A PricewaterhouseCoopers news release said its new poll identified several areas where executives said they can improve including:
- the fit of information to stakeholder needs, through increased use of contextual information such as key performance indicators, strategy, risks, markets, products and people issues
- reducing complexity and improving clarity
- the extent to which reporting conveys the information used for corporate decisionmaking.
Only a bare majority said their financial reporting models do a good job of providing information valuable for managing the business, the survey found.
Senior executives see much room for improvement in reporting to their company’s five key stakeholder groups – customers, employees, shareholders, suppliers, and analysts – with many saying the information needs of some groups are being under- or over-delivered relative to their strategic importance.
Although many large companies have taken steps over the past two years to improve transparency, shareholders and analysts are again seen as benefiting most from that transparency, relative to their perceived importance.
Analysts see things differently. Preliminary results of a separate analyst survey currently being conducted by PricewaterhouseCoopers show that the analyst community remains greatly dissatisfied with the level of useful information delivered by companies’ annual and quarterly financial reports. Areas frequently cited as lacking include the level of granularity and transparency of cost structures and segmental analysis, as well as the need for greater consistency of key performance indicators within industry groups.
Making Data More Clear
When senior executives were asked to rate the complexity of their company’s financial reporting model on a 10-point scale, where 10 means “clear to all users” and one means “clear only to accounting technical experts,” the average rating was a 6.1.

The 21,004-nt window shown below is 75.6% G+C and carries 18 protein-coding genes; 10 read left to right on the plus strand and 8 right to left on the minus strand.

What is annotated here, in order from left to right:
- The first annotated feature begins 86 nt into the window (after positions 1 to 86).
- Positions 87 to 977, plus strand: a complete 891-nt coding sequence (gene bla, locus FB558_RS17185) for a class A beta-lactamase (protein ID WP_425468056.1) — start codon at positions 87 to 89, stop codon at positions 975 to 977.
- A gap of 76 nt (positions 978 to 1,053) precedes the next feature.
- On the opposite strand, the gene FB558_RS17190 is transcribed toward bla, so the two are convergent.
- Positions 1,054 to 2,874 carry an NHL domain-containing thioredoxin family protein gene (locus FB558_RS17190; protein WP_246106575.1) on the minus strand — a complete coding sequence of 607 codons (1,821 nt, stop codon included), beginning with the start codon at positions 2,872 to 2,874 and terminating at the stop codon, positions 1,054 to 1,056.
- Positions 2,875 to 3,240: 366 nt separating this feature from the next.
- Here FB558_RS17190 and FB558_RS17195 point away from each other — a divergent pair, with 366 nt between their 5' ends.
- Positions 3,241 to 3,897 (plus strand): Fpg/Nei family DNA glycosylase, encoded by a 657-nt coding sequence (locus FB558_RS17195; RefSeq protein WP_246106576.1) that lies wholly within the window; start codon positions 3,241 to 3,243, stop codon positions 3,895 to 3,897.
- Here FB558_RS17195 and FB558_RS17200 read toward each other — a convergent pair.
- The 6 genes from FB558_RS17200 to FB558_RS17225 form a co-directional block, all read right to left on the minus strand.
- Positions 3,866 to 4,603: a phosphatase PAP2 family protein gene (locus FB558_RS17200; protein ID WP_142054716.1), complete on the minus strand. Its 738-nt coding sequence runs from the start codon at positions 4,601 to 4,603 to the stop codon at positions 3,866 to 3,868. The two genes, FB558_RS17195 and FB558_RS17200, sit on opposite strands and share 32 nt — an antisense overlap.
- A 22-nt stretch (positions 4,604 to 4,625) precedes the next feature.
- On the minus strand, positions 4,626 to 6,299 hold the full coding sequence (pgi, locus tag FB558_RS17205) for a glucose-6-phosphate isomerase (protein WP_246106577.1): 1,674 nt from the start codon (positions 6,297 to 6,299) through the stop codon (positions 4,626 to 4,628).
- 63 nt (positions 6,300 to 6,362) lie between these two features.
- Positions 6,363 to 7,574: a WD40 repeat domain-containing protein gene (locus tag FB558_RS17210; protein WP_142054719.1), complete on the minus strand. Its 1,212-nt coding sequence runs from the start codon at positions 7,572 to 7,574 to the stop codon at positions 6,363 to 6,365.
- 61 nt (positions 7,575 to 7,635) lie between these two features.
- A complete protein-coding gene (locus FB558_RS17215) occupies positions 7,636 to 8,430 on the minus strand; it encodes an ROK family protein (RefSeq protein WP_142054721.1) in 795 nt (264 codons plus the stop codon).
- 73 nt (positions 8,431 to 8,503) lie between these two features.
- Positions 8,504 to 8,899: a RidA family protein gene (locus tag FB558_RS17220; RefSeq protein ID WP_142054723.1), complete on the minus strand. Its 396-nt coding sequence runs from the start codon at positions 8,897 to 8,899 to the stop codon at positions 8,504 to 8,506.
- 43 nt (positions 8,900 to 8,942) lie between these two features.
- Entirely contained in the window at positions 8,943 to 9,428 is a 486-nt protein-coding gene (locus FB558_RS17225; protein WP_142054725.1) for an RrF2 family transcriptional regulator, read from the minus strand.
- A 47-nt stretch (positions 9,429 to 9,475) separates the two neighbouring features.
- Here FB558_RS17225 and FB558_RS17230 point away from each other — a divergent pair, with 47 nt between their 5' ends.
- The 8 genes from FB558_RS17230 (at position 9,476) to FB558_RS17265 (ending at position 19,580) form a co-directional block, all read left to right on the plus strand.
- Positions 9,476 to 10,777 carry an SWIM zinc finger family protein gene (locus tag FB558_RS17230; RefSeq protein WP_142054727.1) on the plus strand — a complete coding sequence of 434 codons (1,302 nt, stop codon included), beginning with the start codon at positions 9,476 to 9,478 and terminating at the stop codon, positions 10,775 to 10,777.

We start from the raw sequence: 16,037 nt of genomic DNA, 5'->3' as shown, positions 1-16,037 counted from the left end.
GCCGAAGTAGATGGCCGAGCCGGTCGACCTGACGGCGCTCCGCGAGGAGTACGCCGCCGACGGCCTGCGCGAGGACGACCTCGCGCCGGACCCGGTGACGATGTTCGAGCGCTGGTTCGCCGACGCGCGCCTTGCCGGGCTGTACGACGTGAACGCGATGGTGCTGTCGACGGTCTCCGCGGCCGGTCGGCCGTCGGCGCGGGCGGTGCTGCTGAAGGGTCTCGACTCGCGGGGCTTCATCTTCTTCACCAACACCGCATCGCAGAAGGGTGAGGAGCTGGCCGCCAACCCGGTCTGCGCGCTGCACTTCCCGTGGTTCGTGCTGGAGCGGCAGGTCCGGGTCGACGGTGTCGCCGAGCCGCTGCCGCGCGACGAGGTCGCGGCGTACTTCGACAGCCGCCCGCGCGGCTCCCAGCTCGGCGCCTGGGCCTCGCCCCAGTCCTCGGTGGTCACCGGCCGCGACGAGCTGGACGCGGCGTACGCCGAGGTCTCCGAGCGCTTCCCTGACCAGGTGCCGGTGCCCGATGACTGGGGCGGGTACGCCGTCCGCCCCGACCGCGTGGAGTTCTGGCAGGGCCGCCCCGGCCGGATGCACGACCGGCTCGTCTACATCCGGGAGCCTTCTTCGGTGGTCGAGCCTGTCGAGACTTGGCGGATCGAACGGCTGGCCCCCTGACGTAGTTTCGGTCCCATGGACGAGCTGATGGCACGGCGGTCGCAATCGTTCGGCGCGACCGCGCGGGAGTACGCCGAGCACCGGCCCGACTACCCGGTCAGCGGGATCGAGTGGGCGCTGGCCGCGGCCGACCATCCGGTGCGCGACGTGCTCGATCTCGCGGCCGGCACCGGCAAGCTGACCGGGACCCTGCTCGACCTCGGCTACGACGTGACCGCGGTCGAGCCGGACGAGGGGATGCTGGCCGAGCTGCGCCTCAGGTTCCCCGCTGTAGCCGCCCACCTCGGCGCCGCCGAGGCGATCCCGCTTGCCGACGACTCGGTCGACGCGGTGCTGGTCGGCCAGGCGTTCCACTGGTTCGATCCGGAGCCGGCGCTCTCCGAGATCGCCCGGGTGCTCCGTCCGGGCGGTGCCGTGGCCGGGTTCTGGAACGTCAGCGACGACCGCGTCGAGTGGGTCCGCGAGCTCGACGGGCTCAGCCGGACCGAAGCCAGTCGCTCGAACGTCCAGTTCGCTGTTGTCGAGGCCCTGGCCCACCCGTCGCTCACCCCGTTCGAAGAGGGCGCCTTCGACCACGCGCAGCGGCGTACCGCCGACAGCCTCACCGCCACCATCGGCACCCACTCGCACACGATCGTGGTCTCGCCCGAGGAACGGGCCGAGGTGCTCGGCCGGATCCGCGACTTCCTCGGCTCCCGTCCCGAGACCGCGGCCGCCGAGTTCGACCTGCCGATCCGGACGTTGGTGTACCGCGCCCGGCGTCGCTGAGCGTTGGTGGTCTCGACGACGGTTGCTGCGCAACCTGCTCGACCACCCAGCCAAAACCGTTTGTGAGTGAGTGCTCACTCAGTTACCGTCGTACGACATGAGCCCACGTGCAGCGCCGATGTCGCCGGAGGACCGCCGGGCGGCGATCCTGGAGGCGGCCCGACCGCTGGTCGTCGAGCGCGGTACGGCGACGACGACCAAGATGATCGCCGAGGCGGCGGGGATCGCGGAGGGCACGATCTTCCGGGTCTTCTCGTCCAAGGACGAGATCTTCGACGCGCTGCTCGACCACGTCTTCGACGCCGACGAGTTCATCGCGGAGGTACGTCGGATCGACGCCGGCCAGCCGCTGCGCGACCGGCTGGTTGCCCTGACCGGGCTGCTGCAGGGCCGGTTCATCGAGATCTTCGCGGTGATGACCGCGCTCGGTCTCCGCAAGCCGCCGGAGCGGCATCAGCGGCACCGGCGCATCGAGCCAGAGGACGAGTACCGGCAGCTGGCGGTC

“What senior executives are telling us is that corporate reporting is still primarily slanted toward meeting the information needs of shareholders and analysts, and requires improvements in transparency to meet the needs of other stakeholder groups-with greater attention to customers, employees, and suppliers,” said Vin Colman, PricewaterhouseCoopers’ Risk and Quality Leader, in the news release “Equally important, these professionals are also clearly interested in financial reporting that has greater clarity or simplification.”
Reporting could also better mirror information used for managing the business. Only a bare majority (53%) said their company’s financial reporting model performs “extremely” or “very well” in providing valuable management information used for running the firm. Nearly four in ten (39%) say their model performs only “somewhat well” or “not very well” in this regard.
PricewaterhouseCoopers’ Management Barometer is developed and compiled with assistance from the opinion and economic research firm of BSI Global Research, Inc. Additional information is available from Pete Collins, survey director and publisher, at 646-471-4496, or email@example.com .